Quigley's Pharmacy building, 2036 G Street NW, Washington, DC. From a George Washington University website:
GW alumnus Richard Lucien Quigley opened the pharmacy in 1891, one year after he earned his a degree in pharmacy science. The surrounding area was mostly residential. Twenty-one years after Quigley opened the pharmacy, GW’s College of Arts and Sciences rented a residence located just across the street, at 2023 G St., where Lisner, Bell, and Stuart Halls stand today. Before the purchase, GW owned two buildings on 15th and H Streets.
Until 1938, Lucien filled prescriptions and sold medicines, and later sold Cokes and burgers at the lunch bar. More importantly, he was a friend to the students. According to Hatchet articles, Lucien said students would turn to him when they needed to borrow money for dates. He said he was proud to say he never lost a cent. Al Kohrn took over the management of the pharmacy in the 1950s. He also served soda and ice cream to students.
"The soda fountain was located along the west wall, parallel to 21st Street and a few soda fountain tables and wire chairs were arranged on the open floor near the soda fountain counter," said Dorn McGrath, chairman of the Department of Geography. By the 70s, Quigley’s featured a lunch counter, candy counter and pinball machines. History in the making was not uncommon at GW, and Quigley’s was the place to observe it. In a 1970 special issue of GW Magazine, Kohrn spoke about Quigley’s role during the Watergate scandal. "We never had any problems with vandalism," Kohrn said in an article. "In fact, when we had trouble down at Watergate, and the police pushed the people back on campus … we stayed open while they were being tear-gassed and got as many kids in here as we could."
Famous people also enjoyed Quigley’s charm. In the mid-40s, students could find then GW student Margaret Truman waiting outside to meet her father for a soda. Jane Lingo, a 1946 GW alumnae who later served as assistant director of University Relations, said she remembers the days when Quigley’s Pharmacy was still around: "Quigley’s was the local drugstore, and it had a soda fountain on the right," Lingo said. "My friend, Margaret Truman, went there regularly for hamburgers, but I used to go to Leo’s, what’s now the GW Delicatessen." Sen. Hilary Clinton (D-N.Y.) mentioned Quigley’s in her 1994 GW Commencement address. She recalled the summer of 1968, when she interned in D.C. and occasionally stopped in the historic pharmacy. First Daughter Jenna Bush lunched with a friend at Tonic in February 2008.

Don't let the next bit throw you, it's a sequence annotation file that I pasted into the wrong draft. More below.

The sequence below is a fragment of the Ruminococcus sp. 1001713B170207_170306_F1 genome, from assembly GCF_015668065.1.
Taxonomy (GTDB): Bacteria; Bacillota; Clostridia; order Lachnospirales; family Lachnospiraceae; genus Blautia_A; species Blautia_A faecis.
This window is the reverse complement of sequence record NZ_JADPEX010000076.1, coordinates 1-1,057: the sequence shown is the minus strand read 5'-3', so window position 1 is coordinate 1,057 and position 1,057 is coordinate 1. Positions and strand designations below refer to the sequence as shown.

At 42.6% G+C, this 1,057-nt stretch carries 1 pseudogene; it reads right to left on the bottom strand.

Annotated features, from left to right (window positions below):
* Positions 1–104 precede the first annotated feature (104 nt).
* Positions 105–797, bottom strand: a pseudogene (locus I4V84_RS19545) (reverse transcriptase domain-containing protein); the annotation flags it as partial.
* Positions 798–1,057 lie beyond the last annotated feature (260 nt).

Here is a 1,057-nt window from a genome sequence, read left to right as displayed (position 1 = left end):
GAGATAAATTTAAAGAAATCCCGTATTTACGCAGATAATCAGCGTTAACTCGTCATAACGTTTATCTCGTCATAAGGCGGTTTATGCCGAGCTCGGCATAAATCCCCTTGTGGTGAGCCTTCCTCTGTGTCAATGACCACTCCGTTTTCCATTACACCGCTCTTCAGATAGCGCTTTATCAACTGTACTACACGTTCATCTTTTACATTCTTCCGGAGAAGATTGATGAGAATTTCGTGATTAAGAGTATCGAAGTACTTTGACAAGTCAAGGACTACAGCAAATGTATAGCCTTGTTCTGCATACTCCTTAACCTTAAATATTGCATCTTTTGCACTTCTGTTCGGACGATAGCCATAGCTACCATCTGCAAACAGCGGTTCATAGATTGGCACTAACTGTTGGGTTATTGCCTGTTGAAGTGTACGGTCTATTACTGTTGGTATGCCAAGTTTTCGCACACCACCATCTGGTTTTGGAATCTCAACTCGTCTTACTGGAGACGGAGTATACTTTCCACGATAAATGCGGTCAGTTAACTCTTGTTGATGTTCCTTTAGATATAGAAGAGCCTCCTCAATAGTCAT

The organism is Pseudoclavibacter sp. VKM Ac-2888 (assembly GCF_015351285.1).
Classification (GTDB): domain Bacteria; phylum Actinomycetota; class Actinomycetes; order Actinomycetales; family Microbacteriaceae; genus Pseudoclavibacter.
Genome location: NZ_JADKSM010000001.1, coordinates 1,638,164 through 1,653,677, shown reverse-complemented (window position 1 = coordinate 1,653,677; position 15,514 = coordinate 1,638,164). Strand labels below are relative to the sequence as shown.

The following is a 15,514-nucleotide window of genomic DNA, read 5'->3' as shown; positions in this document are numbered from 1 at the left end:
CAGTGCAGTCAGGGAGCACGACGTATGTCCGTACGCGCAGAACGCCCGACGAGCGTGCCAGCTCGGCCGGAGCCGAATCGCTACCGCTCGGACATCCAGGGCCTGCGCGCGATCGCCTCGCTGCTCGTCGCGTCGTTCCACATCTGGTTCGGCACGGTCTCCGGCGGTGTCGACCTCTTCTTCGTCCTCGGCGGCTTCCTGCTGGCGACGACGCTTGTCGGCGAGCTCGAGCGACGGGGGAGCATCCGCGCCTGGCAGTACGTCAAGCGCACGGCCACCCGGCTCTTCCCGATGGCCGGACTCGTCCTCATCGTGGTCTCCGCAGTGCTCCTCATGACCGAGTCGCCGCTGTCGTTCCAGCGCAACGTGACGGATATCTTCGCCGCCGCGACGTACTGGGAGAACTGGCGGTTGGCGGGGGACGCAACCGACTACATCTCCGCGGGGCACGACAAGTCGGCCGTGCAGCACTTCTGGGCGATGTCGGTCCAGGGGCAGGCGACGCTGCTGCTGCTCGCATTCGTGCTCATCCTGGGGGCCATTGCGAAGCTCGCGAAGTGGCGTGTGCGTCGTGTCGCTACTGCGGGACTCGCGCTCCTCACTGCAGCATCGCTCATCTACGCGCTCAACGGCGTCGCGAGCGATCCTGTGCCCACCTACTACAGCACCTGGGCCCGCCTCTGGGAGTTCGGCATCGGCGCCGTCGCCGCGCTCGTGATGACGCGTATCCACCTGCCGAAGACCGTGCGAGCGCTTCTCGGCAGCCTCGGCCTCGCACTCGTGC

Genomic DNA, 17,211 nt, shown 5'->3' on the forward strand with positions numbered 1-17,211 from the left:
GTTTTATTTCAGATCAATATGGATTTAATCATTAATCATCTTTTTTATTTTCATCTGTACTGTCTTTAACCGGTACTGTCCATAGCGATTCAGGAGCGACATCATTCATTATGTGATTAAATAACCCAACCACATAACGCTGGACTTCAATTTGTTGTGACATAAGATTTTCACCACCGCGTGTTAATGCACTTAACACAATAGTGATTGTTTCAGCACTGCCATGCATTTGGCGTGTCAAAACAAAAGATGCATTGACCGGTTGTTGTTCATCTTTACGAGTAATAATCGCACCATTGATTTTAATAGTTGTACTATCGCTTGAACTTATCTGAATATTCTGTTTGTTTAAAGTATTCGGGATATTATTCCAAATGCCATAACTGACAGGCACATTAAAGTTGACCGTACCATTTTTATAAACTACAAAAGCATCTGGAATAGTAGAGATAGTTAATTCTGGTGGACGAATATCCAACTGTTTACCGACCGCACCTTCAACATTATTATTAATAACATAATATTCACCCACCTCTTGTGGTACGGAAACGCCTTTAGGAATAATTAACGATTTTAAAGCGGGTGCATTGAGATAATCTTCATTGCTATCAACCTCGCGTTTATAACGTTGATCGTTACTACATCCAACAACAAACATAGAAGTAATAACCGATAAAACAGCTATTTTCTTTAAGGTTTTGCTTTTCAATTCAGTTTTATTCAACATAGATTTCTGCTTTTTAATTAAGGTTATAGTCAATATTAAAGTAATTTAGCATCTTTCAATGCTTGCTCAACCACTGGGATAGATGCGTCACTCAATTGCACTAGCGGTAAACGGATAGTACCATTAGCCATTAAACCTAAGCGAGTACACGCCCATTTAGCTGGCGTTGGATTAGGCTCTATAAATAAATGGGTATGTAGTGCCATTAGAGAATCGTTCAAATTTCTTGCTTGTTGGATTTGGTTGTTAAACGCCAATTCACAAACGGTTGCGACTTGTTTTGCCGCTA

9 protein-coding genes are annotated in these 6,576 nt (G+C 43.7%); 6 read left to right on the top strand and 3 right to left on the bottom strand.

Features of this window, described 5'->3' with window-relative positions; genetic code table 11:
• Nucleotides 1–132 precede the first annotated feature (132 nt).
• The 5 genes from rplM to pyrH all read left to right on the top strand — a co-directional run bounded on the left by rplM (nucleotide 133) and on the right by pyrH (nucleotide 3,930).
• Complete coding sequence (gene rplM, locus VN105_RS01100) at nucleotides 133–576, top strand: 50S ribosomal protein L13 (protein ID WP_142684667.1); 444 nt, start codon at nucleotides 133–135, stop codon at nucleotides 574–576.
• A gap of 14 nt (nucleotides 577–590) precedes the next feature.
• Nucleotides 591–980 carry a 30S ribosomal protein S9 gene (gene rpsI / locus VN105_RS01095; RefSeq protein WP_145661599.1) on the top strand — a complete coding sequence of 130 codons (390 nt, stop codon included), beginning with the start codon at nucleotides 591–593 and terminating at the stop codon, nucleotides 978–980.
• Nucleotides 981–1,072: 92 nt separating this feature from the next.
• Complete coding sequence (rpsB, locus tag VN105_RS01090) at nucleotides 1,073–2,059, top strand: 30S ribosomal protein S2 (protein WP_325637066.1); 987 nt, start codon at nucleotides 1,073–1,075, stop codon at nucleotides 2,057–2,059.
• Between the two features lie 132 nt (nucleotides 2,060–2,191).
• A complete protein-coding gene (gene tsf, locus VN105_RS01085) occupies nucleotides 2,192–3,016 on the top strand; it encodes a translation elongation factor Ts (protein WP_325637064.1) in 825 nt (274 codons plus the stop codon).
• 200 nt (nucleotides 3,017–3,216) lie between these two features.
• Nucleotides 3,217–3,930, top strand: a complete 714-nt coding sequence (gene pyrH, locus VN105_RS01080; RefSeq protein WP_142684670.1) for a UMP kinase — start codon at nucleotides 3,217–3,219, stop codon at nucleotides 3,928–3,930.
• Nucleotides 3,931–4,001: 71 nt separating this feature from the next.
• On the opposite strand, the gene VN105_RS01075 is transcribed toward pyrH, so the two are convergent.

Quigley’s faced some fierce competition in 1949 when a new GW student union opened at 2125 G St. The first floor cafeteria served breakfast, lunch and dinner. The second floor, the social lounge, housed radios and comfortable chairs and sofas. The fourth floor served as a recreation room with both a radio and record player. Quigley’s lost business as people found cheaper food elsewhere on campus. It was not in a central location any more, with new buildings popping up everywhere.
The University bought the building in 1974, and the site became home to the Department of Geography in the following years. It housed the University’s weather station, a part of the NBC Channel 4 news service, and often appeared on TV during Channel 4 Meteorologist Bob Ryan’s weather report.
The Geography Department moved into the new Elliot School of International Affairs on 19th and E streets in 2002. The building's most recent occupant is Tonic Restaurant, which brings the building back to its roots as a neighborhood and student gathering spot.